The early accounts of Zhao, Huang & Zong (1998) reported finds of the adder in Fuhai County about 70 kilometers southeast of Daxiaodonggou Forested Area, indicating that the adder expands its distribution from northwest to southeast along the elevation gradient in the Southern Altay Mountains. However, the eastern mountains of the Junggar basin create a barrier effect that restricts the eastward penetration of Atlantic westerlies (Fig. 1). This factor, together with the influence of arid climate in Mongolia, leads to an increasing continentality and decreasing precipitation (Wei et al., 2003). The drying climate changes the structure and composition of the vegetation, so it is reasonable to suppose that the population abundance of adders declines gradually towards the southeast along the Mountains The dominant role of the adder may be replaced by other snake species (e.g., Elaphe dione and Coluber spinalis), as described in this study. However, the existing data concerning the adder over the Southern Altay Mountains was too scarce to corroborate the hypothesis. Further research can explore the geographic range limit of the adder by investigating its population dynamics from Daxiaodonggou Forested Area southeastward along the mountains.
Despite occupying a wide distribution, the adder is often found restricted to highly fragmented populations and isolated mountainous relicts (Schiemenz, 1995; Sillero et al., 2014). Human activities have resulted in a massive reduction in population size in certain regions, such as Smygehuk in southern Sweden where, due to agricultural activities, an adder population is clearly separated from neighboring populations varying in size from less than 50 to more than 250 adult individuals (Madsen, Stille & Shine, 1996 and references therein). Our study highlights a fundamental issue regarding the assessment of the conservation status of the poorly-known species in Central Asia. The adder is also poorly studied but believed to be experiencing a decline in habitat quality and extent in Mongolia (Terbish et al., 2006). The last study in northern Mongolia dates from 100 years ago. Terbish et al. (2006) categorized the adder as Vulnerable according to IUCN Red List criteria at regional levels, because it is estimated to be found in fewer than 5 locations within an estimated area of 6,000 km2. Only approximately 9% of the species’ range in Mongolia lies within protected areas, mostly in Mongolian Altay Mountains (i.e., the opposite (north) slope of our study areas) (Terbish, Munkhbayar & Munkhbaatar, 2006). Little is known about the threats to the adder in both China and Mongolia. Clearly, extensive research is recommended to determine the status and threats of the species, and further to develop management plans in these areas.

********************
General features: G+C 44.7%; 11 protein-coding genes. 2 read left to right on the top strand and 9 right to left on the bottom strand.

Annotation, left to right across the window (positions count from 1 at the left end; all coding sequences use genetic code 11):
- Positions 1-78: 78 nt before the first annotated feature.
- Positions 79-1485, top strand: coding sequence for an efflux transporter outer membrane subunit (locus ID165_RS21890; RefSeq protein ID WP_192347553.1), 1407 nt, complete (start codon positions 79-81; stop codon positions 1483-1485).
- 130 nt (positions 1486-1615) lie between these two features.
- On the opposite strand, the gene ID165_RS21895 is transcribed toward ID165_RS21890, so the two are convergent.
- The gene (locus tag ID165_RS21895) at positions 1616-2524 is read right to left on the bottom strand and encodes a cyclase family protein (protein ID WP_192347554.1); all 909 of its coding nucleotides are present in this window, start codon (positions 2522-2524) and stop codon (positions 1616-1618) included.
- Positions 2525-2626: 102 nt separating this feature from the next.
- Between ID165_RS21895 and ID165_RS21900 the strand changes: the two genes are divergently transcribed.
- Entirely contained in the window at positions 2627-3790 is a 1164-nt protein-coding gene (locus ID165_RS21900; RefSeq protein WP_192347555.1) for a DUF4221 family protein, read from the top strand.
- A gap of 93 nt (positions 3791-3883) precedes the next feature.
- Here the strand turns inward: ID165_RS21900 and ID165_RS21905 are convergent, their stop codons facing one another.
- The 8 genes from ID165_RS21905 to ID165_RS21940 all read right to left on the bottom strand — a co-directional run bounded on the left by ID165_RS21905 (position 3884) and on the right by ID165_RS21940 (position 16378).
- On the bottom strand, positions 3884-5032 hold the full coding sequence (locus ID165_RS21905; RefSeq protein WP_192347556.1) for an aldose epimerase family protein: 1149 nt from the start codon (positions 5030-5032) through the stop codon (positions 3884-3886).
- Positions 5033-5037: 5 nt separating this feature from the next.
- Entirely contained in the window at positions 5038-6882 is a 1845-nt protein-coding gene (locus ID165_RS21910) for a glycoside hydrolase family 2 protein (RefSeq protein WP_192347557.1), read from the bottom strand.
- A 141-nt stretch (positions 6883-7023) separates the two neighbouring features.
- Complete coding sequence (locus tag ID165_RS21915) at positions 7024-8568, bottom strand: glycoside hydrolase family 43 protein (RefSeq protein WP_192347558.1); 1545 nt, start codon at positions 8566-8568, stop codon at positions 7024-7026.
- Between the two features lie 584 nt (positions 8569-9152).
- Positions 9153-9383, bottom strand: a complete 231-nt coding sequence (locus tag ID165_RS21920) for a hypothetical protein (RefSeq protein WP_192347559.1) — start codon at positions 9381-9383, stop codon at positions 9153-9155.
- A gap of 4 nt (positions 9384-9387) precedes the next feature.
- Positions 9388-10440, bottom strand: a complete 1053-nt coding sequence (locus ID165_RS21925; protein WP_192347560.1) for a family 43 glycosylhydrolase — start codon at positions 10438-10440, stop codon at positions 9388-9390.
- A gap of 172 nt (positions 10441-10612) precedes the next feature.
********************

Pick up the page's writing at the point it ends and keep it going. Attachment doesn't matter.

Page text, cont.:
Samples used in this study, with sample codes (corresponding to Fig. 3), locations and GenBank accession numbers
Line-transect survey data
Recorded sightings from transects and associated raw data (transect_ID, Date, Transect_length) at three protection stations (Aketuergun, Baihu and Hutou) of Kanas river valley and two forested areas (Dadonggou and Xiaodonggou) of Daxiaodonggou study areas. We calculated the encounter rate for each transect in Kanas as the number of sightings divided by the transect length.
All adder sightings during the field survey
The associated raw data (location, date, time, GPS_ID, longitude, latitude, survey methods, dorsal pattern, sex, age class, altitude, habitat) for all 34 adder sightings in this study.